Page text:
Old Wood Paneling Style - Does it have a Name?

I’m refinishing a room in a 90-year old house, and wondering about the type of paneling the builders used. The style seems to be common in buildings from the early 20th century, especially in public buildings - Court houses, schools, old wooden churches, grange halls and the like. It seems to be in 16 or 24- inch sheets, but is milled to look like narrow (about 1-1/2 inch) strips, always laid vertically. Pics here

Does anyone recognize this particular style of millwork, and does it have a name? It is so ubiquitous in old buildings that it must have been as common as sheetrock at one time, but I have never seen it used in recent construction.

I can see why it is no longer in common use… those odd little rounds in some of the grooves make it the very devil to strip and refinish.


That looks like “Bead-Board”.
Usually 3 1/2 wide with a bead milled down the center.
I’m not sure what makes you think it’s 16 - 24 wide, unless pieces are stuck together with finish or paint.
You can still buy it. Plywood and paneling is also available that is milled to look like bead board.


Yeahup…that’s it. Many thanks. I suppose the “bead” is that annoying little round in the grooves that is making me cross-eyed trying to get all the old paint off. And the stuff is very soft, which makes scraping a very delicate process. And the room is cold, which makes the chemical stripper less effective. A steel brush gouges the wood, and a sander won’t reach into the grooves…[sigh]

Anyone had experience refinishing the stuff, or know any handy dandy tricks?

P.S. the plywood version would not have been used early 20th century since it didnt exist then…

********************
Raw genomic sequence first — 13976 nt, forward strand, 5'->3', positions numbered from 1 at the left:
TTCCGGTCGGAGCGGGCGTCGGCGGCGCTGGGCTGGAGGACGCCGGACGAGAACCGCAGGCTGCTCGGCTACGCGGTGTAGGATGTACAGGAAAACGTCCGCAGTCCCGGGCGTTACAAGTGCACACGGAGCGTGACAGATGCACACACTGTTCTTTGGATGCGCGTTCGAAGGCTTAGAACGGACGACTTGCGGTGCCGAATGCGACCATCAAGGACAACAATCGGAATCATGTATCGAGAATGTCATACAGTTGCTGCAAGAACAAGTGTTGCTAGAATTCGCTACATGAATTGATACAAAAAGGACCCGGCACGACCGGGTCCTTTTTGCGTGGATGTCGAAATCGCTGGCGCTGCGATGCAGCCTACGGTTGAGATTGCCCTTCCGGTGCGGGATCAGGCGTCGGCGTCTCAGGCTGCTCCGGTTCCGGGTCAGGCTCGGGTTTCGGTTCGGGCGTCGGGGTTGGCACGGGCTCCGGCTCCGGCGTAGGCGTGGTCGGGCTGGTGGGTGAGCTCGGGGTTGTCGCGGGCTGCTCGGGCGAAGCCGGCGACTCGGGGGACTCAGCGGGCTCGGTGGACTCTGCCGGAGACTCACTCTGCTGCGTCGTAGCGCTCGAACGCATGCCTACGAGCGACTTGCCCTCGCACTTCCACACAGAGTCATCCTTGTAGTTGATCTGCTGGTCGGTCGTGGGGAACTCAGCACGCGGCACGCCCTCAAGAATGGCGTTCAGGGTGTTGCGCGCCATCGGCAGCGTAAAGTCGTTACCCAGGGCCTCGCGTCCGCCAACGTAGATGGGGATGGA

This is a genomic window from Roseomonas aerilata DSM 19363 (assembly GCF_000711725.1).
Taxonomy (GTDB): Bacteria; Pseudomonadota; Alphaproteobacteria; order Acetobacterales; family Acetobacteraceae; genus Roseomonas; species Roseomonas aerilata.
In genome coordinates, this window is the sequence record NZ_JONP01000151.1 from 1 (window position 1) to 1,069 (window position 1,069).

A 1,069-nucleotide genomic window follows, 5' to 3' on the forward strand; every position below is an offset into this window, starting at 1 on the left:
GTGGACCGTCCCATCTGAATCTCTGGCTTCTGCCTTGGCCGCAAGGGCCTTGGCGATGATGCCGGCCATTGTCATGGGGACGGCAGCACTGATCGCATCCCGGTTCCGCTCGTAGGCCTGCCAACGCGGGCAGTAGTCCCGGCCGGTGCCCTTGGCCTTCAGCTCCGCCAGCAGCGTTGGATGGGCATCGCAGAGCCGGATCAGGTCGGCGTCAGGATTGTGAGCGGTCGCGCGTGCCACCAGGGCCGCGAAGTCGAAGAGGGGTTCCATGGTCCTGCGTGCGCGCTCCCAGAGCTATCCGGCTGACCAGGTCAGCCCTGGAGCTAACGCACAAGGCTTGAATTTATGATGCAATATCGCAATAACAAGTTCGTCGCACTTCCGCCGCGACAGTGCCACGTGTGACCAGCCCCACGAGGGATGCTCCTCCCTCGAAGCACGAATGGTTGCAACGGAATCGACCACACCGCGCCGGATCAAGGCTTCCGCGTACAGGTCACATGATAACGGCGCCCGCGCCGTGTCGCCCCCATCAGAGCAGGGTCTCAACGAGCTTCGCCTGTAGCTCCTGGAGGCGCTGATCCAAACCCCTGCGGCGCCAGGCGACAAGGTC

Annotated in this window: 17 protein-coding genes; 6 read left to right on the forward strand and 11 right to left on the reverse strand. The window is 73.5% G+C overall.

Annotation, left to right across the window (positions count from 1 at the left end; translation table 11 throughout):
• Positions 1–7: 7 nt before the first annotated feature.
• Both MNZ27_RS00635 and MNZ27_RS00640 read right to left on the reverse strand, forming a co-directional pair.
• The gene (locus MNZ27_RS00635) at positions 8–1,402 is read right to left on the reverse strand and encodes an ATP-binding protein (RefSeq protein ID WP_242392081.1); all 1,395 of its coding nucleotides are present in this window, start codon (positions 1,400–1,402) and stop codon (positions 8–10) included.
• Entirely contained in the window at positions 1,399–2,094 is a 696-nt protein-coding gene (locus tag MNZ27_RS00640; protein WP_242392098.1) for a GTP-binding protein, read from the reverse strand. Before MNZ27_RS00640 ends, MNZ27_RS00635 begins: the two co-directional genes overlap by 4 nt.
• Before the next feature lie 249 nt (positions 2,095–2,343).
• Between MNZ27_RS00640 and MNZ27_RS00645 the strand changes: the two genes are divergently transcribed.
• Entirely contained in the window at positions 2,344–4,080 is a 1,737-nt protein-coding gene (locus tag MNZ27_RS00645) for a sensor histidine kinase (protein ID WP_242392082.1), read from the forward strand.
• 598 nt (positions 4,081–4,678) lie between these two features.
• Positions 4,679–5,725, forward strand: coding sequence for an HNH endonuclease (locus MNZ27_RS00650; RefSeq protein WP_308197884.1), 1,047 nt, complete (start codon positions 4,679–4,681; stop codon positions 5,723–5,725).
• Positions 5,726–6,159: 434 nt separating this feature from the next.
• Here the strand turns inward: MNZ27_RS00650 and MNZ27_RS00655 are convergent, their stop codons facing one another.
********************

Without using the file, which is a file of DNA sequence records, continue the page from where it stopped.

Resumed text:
I’m trying to clean and finish it in situ so haven’t pulled any of it down to see what it’s really like. I could discern some small gaps between some of the pieces which lead me to believe it might be milled sheets made to fit 16 or 24 inch stud spacing, but I think you’re right…it probably is individual pieces with the old paint hiding most of the seams.

Is it paint or varnish? I don’t know about the US, but caustic soda is very effective at removing the varnish typically used over here in the Victorian/Edwardian times.

It’s fairly inexepensive, right? Would it be quicker and easier just to replace it?

I’m pretty sure most folks just repaint it.

That is 90 y/o vintage wainscoting and much better off being refinished. To keep the vintage feel of the house.

Yes. We’re trying to retain as much of the original construction as possible. The intent is to remove the (very) old paint and refinish the natural wood. Replacement in kind may be the final answer, but would prefer to keep what’s there, if possible.

Perhaps you should consult indygirrl in the Ask The Stripper thread.:wink:

I thought that was called wainscoting. But this is far from my area of expertise.:wink:

Try using a wire brush made with brass bristles instead of steel, or a really stiff nylon brush. Think oversized tooth brush. Look in the dollar store for scrub brushes in the section with cleaning supplies. Cheaper than a hardware store, get several, they die fast.

Your fingers will hate it but abrasive pads are another idea for stubborn spots.

One thing about chemical strippers I’ve found is let them soak in. And several applications.

Lots of time and inch by inch it will look great when you’re done.

Last ditch and not for the feint of heart is a torch to soften the finish and a stiff brush. I did a 150 year old door like this, the details in the moulding and carvings are jaw dropping. Again inch by inch. Stinks like hell, could take years off your life if it’s lead paint and the obvious danger of replacing it anyways after you burned the house to the ground.

The really old, Anglo-Saxon era stuff is called Venerable Beadboard.

OP: two words: Dremel tool.

Wainscoting is a style of panelling that goes halfway up the wall. Bead-board is the material used to create the wainscoting.


There are specialized scrapers for beadboard or you can make one. Well worth the time and money.

:D. Funnily enough, my hometown is named after Bede and he was reputedly buried here.

Lovely tools but, in my experience, they tend to overheat to quickly for something of this size… just IMHO.

Depending on how old the paint is, you may want to test it for lead. Or treat it like it contains lead, dust masks, containment of the dust, etch.